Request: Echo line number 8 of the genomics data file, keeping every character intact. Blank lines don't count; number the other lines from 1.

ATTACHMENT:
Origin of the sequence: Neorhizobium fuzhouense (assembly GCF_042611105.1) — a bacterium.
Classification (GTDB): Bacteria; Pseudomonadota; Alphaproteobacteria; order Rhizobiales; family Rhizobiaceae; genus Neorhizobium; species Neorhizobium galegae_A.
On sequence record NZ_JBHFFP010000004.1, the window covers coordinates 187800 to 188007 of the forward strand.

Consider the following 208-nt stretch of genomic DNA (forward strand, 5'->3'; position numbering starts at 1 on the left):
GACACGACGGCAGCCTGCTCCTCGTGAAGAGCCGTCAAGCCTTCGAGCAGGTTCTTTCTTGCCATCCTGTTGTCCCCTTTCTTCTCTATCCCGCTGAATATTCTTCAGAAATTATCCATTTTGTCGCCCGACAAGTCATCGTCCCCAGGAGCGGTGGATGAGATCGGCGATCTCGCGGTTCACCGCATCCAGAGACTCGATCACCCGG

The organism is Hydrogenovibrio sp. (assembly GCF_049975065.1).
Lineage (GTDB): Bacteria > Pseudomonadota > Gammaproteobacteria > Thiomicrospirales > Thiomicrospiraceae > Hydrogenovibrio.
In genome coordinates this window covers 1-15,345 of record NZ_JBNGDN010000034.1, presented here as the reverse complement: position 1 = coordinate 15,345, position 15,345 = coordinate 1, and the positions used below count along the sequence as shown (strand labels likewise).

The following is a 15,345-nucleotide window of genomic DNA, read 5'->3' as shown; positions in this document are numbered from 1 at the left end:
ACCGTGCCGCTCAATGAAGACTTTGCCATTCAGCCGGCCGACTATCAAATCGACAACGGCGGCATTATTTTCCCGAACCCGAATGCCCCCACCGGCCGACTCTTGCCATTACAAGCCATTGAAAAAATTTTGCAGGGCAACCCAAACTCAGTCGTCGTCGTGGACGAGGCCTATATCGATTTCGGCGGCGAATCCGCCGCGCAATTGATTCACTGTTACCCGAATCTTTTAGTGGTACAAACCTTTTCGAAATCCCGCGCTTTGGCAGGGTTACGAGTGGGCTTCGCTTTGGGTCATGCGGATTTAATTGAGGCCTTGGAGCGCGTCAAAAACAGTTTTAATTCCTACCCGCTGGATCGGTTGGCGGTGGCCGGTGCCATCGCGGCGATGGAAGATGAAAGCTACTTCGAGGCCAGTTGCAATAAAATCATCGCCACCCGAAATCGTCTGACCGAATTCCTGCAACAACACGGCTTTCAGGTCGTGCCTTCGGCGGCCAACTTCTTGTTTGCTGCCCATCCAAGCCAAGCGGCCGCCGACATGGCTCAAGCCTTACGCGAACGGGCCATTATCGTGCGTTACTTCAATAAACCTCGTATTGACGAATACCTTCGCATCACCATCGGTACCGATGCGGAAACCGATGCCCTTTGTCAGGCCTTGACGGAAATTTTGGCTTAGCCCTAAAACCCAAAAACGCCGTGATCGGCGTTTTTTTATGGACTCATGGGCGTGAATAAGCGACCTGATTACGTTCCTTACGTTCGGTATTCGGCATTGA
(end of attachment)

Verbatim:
In genome coordinates this window covers 1-15,345 of record NZ_JBNGDN010000034.1, presented here as the reverse complement: position 1 = coordinate 15,345, position 15,345 = coordinate 1, and the positions used below count along the sequence as shown (strand labels likewise).